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Indianapolis murder suspect should have been on home detention, records say

Erik Hale allegedly confessed to his father and wrote in a journal: "went for my first murder and ended up catching two bodies... My daddy tried to turn me in to face a death sentence."
34th brouse homicide.PNG
Posted at 3:33 PM, Oct 07, 2022
and last updated 2022-10-07 15:33:38-04

INDIANAPOLIS — A man charged with killing a woman and injuring a man in a shooting in September was supposed to be on home detention but never showed up, according to court documents.

Erik Hale was charged Oct. 5 with murder and other crimes in the death of Pamela Garruto and the shooting of another man on Sept. 11.

According to documents, Hale confessed to his father and wrote of the killing in a journal: "went for my first murder and ended up catching two bodies... My daddy tried to turn me in to face a death sentence."

Hale, records show, should have been placed on home detention and GPS monitoring more than two months before the shootings.

Magistrate James Snyder sentenced Hale on June 22 to two years probation, two years home detention and two years electronic monitoring after he pleaded guilty to being a felon carrying a handgun.

Hale never showed up and was never placed on the GPS or home detention, according to a Marion County Community Corrections violation notice filed Oct. 5.

“(Marion County Community Corrections) was not notified by the courts via the event listing emailing (that) the defendant was instructed to report to MCCC," Community Corrections tracking official Ebony Lewis told the court in the violation notice.

"As of Oct. 4, 2022, defendant has failed to report to MCCC as directed. He is currently not being monitored and his whereabouts are unknown."

The violation notice is dated Oct. 4, which is the same day records show Hale was booked into the Marion County Jail on the murder case.

Superior Court Judge Shatrese Flowers, the presiding judge in Hale's gun case, ordered him held without bond on Oct. 5, records show.

WRTV has asked Judge Flowers and Marion Superior Court administrator for comment.

According to a probable cause affidavit, Hale shot Garruto and a man inside a pickup truck parked near 34th Street and Brouse Avenue on Sept. 11.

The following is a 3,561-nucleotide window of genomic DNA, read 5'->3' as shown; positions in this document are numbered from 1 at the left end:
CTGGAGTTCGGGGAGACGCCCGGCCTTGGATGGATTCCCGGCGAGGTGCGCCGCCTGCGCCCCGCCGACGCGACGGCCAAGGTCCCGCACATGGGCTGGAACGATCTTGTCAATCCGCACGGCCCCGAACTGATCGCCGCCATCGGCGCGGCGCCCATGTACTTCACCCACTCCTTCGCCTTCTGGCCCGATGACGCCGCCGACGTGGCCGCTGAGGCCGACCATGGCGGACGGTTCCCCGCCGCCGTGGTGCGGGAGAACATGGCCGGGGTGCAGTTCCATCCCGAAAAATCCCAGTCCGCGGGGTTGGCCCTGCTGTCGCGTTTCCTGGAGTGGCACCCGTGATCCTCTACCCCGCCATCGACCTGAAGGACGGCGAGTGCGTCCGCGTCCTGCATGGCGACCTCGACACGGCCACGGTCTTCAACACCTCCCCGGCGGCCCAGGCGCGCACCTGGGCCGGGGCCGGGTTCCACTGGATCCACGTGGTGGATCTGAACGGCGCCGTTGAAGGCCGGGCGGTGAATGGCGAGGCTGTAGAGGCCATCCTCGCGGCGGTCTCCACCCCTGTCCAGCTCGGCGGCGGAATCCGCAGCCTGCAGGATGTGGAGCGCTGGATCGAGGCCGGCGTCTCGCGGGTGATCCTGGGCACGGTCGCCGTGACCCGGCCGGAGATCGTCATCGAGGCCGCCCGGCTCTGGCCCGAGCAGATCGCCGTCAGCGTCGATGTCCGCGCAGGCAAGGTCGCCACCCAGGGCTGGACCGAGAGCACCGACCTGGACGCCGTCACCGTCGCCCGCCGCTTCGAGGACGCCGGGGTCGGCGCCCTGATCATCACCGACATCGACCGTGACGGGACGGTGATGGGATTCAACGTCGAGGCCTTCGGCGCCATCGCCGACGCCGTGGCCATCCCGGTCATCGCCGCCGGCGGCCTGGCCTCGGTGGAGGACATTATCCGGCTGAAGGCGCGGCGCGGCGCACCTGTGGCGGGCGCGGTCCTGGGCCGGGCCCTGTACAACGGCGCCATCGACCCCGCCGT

Garruto died. The man was wounded by multiple gunshots and survived.

34th brouse shooting
According to a probable cause affidavit, both victims in the Sept. 11, 2022 shooting at 34th and Brouse were shot in a truck.

Three days later, Hale went to his father's house and confessed to killing Garruto, according to court documents. Hale's father told police that he tried to convince his son to turn himself in, but the two got into an argument. Hale stole his father's cell phone and left, according to the documents.

Later that day, Hale's father spoke to Hale and told him he didn't want Hale coming around him anymore.

"Erik became agitated and told him that he would kill him too," the affidavit read.

According to the documents, Hale spent time in Switz City, a Green County community about 80 miles southwest of Indianapolis, before being driven back to Indianapolis on Sept. 23.

Back in Indianapolis, documents said Hale stole the truck from the man who gave him the lift.

That truck was later sold to a salvage lot for $300. Inside the truck, authorities found a journal that had several entries with the name "Erik Hale" on them. One entry read: "went for my first murder and ended up Catching two bodies... My Daddy tried to turn me in to face a death sentence."

Police arrested Hale without incident on Oct. 4 outside of a local gas station

When questioned by police, the affidavit says Hale confessed to stealing the truck and stealing his father's phone. He did not say where he was on the night of the shooting but told police he is homeless and travels around a lot.

Prosecutors charged Hale with murder, aggravated battery, criminal recklessness and being a felon carrying a handgun. He remains held in the Marion County Jail.